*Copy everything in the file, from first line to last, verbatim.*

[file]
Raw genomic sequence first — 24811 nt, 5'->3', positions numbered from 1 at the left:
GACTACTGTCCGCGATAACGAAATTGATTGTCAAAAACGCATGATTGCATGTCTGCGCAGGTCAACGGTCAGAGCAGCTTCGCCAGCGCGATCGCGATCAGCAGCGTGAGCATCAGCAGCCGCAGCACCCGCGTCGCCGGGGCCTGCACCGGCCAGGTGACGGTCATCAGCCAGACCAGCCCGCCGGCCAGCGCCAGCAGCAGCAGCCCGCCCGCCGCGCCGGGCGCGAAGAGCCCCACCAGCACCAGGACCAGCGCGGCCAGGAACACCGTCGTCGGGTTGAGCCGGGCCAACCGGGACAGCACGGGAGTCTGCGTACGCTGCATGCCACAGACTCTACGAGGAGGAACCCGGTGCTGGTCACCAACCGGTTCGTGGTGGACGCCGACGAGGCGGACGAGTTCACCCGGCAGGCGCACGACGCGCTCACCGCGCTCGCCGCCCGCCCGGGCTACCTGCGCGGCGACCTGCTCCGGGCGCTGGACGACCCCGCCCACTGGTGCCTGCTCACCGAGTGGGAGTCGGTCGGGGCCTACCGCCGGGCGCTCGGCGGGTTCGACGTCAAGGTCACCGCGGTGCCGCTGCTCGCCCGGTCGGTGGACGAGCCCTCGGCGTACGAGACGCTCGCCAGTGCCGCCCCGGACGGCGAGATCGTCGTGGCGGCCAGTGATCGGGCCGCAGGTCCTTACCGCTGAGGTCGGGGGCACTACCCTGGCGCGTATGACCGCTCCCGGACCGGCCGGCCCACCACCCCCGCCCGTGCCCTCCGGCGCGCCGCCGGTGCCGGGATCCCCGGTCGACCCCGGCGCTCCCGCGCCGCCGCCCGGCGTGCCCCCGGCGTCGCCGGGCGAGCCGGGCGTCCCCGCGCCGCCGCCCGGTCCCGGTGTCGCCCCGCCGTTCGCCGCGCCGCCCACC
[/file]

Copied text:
Raw genomic sequence first — 24811 nt, 5'->3', positions numbered from 1 at the left:
GACTACTGTCCGCGATAACGAAATTGATTGTCAAAAACGCATGATTGCATGTCTGCGCAGGTCAACGGTCAGAGCAGCTTCGCCAGCGCGATCGCGATCAGCAGCGTGAGCATCAGCAGCCGCAGCACCCGCGTCGCCGGGGCCTGCACCGGCCAGGTGACGGTCATCAGCCAGACCAGCCCGCCGGCCAGCGCCAGCAGCAGCAGCCCGCCCGCCGCGCCGGGCGCGAAGAGCCCCACCAGCACCAGGACCAGCGCGGCCAGGAACACCGTCGTCGGGTTGAGCCGGGCCAACCGGGACAGCACGGGAGTCTGCGTACGCTGCATGCCACAGACTCTACGAGGAGGAACCCGGTGCTGGTCACCAACCGGTTCGTGGTGGACGCCGACGAGGCGGACGAGTTCACCCGGCAGGCGCACGACGCGCTCACCGCGCTCGCCGCCCGCCCGGGCTACCTGCGCGGCGACCTGCTCCGGGCGCTGGACGACCCCGCCCACTGGTGCCTGCTCACCGAGTGGGAGTCGGTCGGGGCCTACCGCCGGGCGCTCGGCGGGTTCGACGTCAAGGTCACCGCGGTGCCGCTGCTCGCCCGGTCGGTGGACGAGCCCTCGGCGTACGAGACGCTCGCCAGTGCCGCCCCGGACGGCGAGATCGTCGTGGCGGCCAGTGATCGGGCCGCAGGTCCTTACCGCTGAGGTCGGGGGCACTACCCTGGCGCGTATGACCGCTCCCGGACCGGCCGGCCCACCACCCCCGCCCGTGCCCTCCGGCGCGCCGCCGGTGCCGGGATCCCCGGTCGACCCCGGCGCTCCCGCGCCGCCGCCCGGCGTGCCCCCGGCGTCGCCGGGCGAGCCGGGCGTCCCCGCGCCGCCGCCCGGTCCCGGTGTCGCCCCGCCGTTCGCCGCGCCGCCCACC